Ongoing Iceland volcanic eruption now the longest in 50 years

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An ongoing volcanic eruption in Iceland is now the longest the country has seen for more than 50 years, as Sunday marked the sixth month lava has been erupting from a fissure near Mount Fagradalsfjall.

The eruption near the capital Reykjavik began on 19 March and has continued ever since.

Sometimes the volcano has thrown enormous amounts of molten rock into the air while at other times emitting just a slow trickle of lava, but it is now the longest eruption for half a century.

As the country is part of the mid-Atlantic tectonic ridge, it is a hotbed for volcanism, with a number of volcanoes, geysers and earthquakes.

Although the length of the eruption has overtaken the Holuhraun eruption which ran from August 2014 to February 2015, the 143 million cubic metres of lava which has been spurted out by Fagradalsfjall is less than a tenth of what was emitted at Holuhraun.

It has become a major tourist attraction according to Iceland's tourist board, attracting potentially upwards of 300,000 visitors.

Thousands of people have headed to the Reykjanes Peninsula near the town of Grindavik, around 19 miles (30km) southwest of the capital Reykjavík, to catch a glimpse of the orange-hued display.

Some visitors were even pictured grilling food on the scorching crust of magma as they soaked up the unique experience.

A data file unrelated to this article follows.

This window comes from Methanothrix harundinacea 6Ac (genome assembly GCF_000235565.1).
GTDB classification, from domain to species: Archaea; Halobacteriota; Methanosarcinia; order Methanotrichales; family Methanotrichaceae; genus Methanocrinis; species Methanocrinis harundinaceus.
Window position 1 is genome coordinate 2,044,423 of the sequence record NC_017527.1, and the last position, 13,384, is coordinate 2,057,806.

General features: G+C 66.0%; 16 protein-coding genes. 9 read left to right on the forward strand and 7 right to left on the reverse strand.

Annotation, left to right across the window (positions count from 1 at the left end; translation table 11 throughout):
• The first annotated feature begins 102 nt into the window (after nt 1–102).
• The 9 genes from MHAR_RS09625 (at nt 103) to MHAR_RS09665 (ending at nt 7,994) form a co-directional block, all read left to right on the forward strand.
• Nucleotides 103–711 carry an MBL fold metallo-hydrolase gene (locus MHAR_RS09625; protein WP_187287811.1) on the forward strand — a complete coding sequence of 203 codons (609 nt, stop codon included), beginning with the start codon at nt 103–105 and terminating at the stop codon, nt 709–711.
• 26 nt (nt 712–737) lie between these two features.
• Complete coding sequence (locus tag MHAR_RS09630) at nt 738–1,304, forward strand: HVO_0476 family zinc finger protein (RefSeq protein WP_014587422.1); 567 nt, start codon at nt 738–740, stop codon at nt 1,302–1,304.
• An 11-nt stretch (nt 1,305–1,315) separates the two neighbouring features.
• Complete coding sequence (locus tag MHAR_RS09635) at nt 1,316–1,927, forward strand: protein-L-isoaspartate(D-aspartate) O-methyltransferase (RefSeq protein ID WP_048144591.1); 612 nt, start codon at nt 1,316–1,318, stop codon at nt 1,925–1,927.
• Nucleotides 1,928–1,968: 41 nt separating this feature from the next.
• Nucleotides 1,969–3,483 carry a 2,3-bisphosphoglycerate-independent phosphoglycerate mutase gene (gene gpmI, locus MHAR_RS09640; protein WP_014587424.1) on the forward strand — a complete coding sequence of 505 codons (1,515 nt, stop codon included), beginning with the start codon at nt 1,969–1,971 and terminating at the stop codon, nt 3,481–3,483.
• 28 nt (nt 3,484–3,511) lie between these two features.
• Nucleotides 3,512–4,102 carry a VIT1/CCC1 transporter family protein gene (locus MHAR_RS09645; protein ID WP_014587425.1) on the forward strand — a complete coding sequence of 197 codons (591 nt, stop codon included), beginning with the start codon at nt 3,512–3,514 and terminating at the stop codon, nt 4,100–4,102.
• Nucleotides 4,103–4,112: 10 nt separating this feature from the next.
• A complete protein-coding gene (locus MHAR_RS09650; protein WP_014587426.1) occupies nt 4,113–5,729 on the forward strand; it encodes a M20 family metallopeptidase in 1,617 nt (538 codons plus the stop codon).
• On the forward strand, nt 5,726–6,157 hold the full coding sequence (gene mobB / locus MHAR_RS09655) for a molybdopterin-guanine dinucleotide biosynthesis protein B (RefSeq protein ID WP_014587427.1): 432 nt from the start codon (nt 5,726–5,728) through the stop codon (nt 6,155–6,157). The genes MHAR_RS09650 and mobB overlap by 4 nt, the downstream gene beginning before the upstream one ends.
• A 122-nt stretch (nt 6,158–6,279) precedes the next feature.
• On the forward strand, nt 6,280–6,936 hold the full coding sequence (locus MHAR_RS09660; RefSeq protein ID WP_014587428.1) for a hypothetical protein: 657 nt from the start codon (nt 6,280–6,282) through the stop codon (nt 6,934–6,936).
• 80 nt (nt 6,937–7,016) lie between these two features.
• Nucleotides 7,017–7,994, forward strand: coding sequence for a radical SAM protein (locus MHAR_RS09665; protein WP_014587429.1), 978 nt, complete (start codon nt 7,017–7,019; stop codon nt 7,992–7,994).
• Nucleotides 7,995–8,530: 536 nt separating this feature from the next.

The longest-known eruption on the island lasted almost four years, from November 1963 until June 1967, and created the volcanic island Surtsey, the southernmost point of Iceland.

In 2010 the eruption of Icelandic volcano Eyjafjallajökull forced hundreds of homes to be evacuated and created an enormous cloud of volcanic ash that disrupted air travel across Europe.

"It's a perfect tourist eruption," Thorvaldur Thordarson, volcanology professor at the University of Iceland, said. "With the caveat though, don't go too close."

He compared the lava flux to that of the Pu'u 'O'o eruption in Hawaii, which began in 1983 and continued to erupt for 35 years. "It could end tomorrow or it could still be going in a few decades."

The eruption is "special in the sense that it has kept a relatively steady outflow, so it's been going quite strong," according to Halldor Geirsson, a geophysicist at the Institute of Earth Science, who spoke to the AFP news agency.

"The usual behaviour that we know from volcanoes in Iceland is that they start really active and pour out lava, and then the outflow sort of decreases over time until it stops," he said.

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